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Pittsburgh Steelers won, but issues remain clear

The Pittsburgh Steelers did what they had to do on Monday night. They went into Raymond James Stadium and defeated the Tampa Bay Buccaneers. In doing so, they got their first win of the campaign while simultaneously giving Tampa Bay its first defeat.

At 1-1-1, the Pittsburgh Steelers are a half-game back in the AFC North of the Bengals and Ravens. The former plays the Atlanta Falcons down south next weekend, while the latter will visit Heinz Field on Sunday. In other words, Pittsburgh has a chance to be in first place by the the end of this upcoming weekend.


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Still, there has to be a feeling of uneasiness in the Steel City, a feeling that not all is right. Because, well, it clearly isn’t.

The Steelers toppled the Buccaneers and Ben Roethlisberger went over 300 passing yards with three touchdowns. Roethlisberger continues to be tremendous. He leads the league in passing yardage while spreading the ball around to Antonio Brown, JuJu Smith-Schuster and Jesse James. Yet it’s the defense and penalties — i.e. the constant lack of discipline — that is holding Pittsburgh back from being one of the NFL’s elite teams.

On Monday night, Pittsburgh was called for 13 penalties. It was the third consecutive game in which the Steelers committed at least a dozen penalties, something that is beyond inexcusable, especially for a veteran team being coached by a man with considerable credentials in Mike Tomlin.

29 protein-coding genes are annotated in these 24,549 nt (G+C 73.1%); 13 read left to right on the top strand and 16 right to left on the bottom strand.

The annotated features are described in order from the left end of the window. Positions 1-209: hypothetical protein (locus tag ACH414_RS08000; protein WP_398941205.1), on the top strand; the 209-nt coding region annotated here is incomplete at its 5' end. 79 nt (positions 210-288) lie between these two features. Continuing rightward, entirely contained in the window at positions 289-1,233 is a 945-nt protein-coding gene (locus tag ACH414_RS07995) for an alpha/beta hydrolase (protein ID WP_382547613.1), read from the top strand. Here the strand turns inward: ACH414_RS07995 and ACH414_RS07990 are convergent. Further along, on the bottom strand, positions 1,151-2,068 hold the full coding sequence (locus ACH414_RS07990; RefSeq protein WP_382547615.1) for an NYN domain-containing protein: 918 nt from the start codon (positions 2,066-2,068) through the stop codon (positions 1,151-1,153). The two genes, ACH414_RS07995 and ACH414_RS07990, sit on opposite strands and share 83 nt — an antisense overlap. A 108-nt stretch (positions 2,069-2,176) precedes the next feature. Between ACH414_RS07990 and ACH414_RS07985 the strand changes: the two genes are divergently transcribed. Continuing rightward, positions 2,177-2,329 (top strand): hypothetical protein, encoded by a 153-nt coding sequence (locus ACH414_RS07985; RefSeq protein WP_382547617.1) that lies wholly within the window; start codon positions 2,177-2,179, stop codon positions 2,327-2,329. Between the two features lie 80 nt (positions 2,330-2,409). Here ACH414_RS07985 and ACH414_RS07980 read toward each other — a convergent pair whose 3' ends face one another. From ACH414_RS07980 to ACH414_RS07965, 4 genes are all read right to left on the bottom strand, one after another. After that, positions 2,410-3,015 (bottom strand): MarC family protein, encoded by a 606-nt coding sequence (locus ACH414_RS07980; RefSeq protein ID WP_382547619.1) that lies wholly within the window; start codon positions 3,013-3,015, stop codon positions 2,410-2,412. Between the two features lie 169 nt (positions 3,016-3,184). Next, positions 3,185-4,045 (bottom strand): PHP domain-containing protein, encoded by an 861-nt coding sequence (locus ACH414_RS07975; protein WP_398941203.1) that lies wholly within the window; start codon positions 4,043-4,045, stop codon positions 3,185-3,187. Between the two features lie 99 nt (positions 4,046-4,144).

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The Buccaneers were able to rack up 455 yards on a muddy track, despite committing four turnovers. While the Steelers defense has to be commended on taking the ball away, it also must be admonished for almost allowing a 17-point fourth-quarter lead to evaporate.

Between the lack of discipline and a secondary that has allowed nine passing touchdowns over the past two weeks, the Steelers are anything but a formidable foe at the moment. The schedule won’t get any easier with the always tough Ravens coming to town, followed by a trip from the Falcons, who although banged up remains loaded offensively.

At some point, Tomlin and Co. have to figure this out. The talent is there to win the North and make a move in the weak AFC, but nothing good is coming from a team that can’t stop beating itself before it can finish off most opponents. History says the Pittsburgh Steelers will find a way to reach the postseason and be a threat once there, but history is exactly that, and it’s not helping this current group get its collective act together.

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